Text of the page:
Behavioural blame may include blaming women and girls for drinking, going to an event, using a dating app, walking somewhere alone, working in a bar, going travelling around the world, getting the tube at night, wearing headphones, meeting new people at a party and so on until infinity.

The purpose of behavioural blame is to pinpoint the ‘behaviour’ of the victim which ‘led’ to being raped or abused so we can convince ourselves that we would never make the same ‘mistake’ and therefore this offence would never happen to us. This is about denial of personal vulnerability, and us searching for an answer as to why this happened to her.

The problem with this of course, is that the answer has been staring us in the face for millennia. The cause of rape is men who rape. The cause of sexual offences is sex offenders.

Behavioural blame therefore obscures the real reason for the offence and focusses our attention on the victim.

Behavioural blame often leads to behavioural modification, too. This is where the victim (and sometimes women and girls in general) are advised or told to change their behaviours to protect themselves from sexual violence.

In my own research, I found that women and girls who had been subjected to sexual violence had often been told by professionals or by people in their personal support network that they should change their behaviours so they are not raped or abused again.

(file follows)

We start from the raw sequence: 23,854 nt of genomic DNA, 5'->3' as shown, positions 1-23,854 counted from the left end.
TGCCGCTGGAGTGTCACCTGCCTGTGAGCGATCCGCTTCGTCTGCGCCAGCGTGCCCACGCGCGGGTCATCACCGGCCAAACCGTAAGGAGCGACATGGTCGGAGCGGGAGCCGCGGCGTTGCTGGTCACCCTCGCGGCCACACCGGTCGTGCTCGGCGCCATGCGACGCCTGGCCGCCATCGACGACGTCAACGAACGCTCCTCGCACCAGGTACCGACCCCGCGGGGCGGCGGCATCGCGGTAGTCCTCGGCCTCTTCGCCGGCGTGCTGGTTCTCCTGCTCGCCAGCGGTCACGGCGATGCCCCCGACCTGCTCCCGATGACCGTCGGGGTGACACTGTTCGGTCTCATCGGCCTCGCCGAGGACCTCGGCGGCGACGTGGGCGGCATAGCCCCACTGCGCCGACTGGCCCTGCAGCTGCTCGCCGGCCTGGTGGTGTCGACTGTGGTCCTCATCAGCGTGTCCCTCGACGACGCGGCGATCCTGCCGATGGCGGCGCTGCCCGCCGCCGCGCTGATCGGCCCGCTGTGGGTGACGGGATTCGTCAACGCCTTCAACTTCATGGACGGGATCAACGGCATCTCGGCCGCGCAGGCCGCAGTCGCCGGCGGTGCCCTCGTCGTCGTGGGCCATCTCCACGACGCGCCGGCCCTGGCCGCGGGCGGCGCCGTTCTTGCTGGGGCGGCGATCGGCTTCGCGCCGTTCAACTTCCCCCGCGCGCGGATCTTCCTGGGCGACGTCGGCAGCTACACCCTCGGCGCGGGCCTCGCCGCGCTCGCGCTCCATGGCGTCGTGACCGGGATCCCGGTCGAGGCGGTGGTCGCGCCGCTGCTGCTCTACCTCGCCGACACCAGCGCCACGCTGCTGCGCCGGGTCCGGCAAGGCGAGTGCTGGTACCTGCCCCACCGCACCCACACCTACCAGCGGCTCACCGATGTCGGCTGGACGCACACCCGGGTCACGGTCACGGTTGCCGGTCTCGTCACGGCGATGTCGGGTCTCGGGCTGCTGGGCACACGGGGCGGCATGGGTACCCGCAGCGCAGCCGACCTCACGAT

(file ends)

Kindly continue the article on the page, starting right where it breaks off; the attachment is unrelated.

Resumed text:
Just in my one study, this resulted in women telling me that they had changed their lifestyles, stopped dancing, stopped dating, stopped wearing certain clothes, stopped going to bars, stopped drinking, closed down their social media accounts, stopped going to places of worship, quit their jobs, stopped hugging people, stopped walking home from work, stopped smiling at men and stopped making new friends.

However, lots of those women told me that their drastic behavioural changes failed to protect them and many of them had been assaulted, raped or abused again despite following the behaviour modification advice from professionals and family members.

This is completely unfair. This is encouraging women and girls to make their lives smaller and smaller, whilst blaming them for the actions of a sex offender.

Blame her character

When behavioural blame fails to explain a sexual offence against a woman or girl, we very quickly move on to ‘characterological blame’.

This means that when we can’t blame her behaviour, because maybe the circumstances of the rape or assault were such that we can’t find anything ‘wrong’ with her behaviours before, during or after the attack – we will be encouraged to examine her character.